JavaScript console.log() Method

The console.log() method is a built-in JavaScript function that “writes a message to the console”. It accepts multiple arguments, which will be converted to strings and concatenated with a space character between them.

To enable more advanced formatting, it can also accept format specifiers, such as %s for strings, %d or %i for integers, and %f for floating-point numbers.

The console.log() method helps debug and development purposes, allowing developers to output messages, variables, and other information to the console for inspection.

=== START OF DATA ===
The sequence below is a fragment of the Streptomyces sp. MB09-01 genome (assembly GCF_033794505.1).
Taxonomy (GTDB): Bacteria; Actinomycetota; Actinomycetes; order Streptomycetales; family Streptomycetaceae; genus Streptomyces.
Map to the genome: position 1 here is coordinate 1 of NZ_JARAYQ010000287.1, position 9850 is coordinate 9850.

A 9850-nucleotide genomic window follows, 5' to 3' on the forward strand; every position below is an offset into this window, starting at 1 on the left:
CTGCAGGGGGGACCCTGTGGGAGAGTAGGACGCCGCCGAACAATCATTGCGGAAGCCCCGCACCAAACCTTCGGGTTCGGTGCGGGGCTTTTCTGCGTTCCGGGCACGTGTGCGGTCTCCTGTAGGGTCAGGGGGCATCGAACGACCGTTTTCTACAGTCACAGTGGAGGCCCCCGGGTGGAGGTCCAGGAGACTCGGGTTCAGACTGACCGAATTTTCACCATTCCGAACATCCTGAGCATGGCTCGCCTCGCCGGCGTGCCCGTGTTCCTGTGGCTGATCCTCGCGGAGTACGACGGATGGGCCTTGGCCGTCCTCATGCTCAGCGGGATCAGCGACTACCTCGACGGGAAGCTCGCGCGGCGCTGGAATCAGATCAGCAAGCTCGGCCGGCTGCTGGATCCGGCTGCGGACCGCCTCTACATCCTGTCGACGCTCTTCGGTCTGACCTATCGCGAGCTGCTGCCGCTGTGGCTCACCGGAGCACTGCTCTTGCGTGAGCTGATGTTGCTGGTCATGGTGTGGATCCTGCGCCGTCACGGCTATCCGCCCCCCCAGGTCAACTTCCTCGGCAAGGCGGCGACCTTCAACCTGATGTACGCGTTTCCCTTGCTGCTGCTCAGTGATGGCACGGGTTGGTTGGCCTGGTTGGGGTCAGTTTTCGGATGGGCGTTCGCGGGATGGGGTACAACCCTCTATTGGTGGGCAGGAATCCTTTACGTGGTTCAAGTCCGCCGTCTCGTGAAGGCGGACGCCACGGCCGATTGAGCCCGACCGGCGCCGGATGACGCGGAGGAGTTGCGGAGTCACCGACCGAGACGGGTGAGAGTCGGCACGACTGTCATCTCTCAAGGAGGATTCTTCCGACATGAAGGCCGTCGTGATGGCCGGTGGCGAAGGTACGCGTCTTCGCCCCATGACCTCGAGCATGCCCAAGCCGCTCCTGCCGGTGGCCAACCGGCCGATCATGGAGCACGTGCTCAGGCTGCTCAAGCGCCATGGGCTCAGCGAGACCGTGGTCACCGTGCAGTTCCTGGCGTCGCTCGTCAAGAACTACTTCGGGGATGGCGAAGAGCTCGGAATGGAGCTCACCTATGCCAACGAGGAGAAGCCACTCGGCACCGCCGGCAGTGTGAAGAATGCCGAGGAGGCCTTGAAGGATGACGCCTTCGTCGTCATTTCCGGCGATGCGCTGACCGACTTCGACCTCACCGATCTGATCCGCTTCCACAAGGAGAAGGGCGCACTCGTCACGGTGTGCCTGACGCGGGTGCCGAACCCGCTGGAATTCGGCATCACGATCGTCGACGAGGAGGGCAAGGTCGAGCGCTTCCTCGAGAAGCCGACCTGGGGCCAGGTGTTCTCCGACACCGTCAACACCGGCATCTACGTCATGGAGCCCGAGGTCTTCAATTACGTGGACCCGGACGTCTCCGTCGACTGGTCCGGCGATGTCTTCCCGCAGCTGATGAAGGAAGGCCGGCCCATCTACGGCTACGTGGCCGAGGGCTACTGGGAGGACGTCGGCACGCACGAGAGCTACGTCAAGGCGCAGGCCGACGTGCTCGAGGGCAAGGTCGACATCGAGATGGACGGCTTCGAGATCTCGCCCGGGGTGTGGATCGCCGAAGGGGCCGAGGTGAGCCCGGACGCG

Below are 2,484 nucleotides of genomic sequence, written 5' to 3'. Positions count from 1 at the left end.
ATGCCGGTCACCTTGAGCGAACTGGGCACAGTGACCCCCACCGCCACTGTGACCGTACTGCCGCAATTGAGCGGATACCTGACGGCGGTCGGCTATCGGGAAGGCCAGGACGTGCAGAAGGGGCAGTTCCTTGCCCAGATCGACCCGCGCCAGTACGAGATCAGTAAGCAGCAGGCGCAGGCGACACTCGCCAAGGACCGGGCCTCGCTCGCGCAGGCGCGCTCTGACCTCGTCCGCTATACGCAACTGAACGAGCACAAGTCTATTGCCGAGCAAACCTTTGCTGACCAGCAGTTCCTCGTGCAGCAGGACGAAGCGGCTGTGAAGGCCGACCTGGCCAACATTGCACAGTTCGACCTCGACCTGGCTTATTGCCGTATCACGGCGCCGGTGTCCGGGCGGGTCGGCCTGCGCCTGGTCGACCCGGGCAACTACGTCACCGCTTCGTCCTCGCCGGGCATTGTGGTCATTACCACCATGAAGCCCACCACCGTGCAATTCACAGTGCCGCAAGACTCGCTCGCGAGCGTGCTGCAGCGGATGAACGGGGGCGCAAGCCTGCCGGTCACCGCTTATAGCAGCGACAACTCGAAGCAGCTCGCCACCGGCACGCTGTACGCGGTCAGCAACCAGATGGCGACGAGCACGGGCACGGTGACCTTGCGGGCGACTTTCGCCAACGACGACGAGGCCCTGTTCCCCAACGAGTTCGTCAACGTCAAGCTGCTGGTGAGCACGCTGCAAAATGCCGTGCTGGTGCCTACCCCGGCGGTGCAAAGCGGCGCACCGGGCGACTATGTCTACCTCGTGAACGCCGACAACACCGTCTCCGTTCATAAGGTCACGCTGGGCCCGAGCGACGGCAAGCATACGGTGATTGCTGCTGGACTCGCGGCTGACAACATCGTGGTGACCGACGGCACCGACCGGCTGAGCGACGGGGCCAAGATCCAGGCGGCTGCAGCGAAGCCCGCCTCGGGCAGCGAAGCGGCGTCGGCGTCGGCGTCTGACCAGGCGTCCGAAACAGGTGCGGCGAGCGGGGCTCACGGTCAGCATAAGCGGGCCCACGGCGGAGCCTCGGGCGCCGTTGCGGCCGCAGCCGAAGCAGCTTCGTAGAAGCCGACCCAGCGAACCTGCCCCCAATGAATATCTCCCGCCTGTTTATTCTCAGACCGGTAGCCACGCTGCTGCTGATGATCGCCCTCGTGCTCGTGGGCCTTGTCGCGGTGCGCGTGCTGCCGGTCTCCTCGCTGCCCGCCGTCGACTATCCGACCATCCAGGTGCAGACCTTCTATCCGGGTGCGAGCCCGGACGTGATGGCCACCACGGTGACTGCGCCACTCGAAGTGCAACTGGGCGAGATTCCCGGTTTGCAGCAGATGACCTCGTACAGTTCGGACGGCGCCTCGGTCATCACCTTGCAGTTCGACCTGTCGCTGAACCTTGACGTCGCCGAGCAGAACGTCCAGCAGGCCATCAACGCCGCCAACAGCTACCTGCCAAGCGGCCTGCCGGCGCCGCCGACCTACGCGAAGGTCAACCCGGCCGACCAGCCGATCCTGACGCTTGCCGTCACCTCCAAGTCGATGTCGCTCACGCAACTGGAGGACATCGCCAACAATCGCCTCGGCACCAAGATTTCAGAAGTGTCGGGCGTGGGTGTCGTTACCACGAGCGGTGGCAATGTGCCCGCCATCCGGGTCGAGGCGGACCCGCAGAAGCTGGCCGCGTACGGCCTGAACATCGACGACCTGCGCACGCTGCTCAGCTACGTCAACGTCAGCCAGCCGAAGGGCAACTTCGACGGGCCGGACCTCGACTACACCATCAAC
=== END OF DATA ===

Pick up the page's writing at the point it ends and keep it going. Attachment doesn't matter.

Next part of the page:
“message”: The parameter is required, which is the message to write to the console.


console.log("Homer, Simpson!");

const fname = "Bart Simpson";
const age = 9;

console.log('My name is', fname, 'and I am', age, 'years old.');

console.log('My name is %s and I am %d years old.', fname, age);


Homer, Simpson!
My name is Bart Simpson and I am 9 years old.
My name is Bart Simpson and I am 9 years old.

In this code example, we used the console.log() function to output a simple string, then output a message with variables, and finally output a message with format specifiers for more advanced formatting.

Remember that console.log() method is intended for development and debugging purposes only, and it’s not recommended to use it in production code.

Some web browsers may not support it, or users may have their console closed or disabled. It’s generally best to remove or comment out console.log() statements before deploying your code to production.

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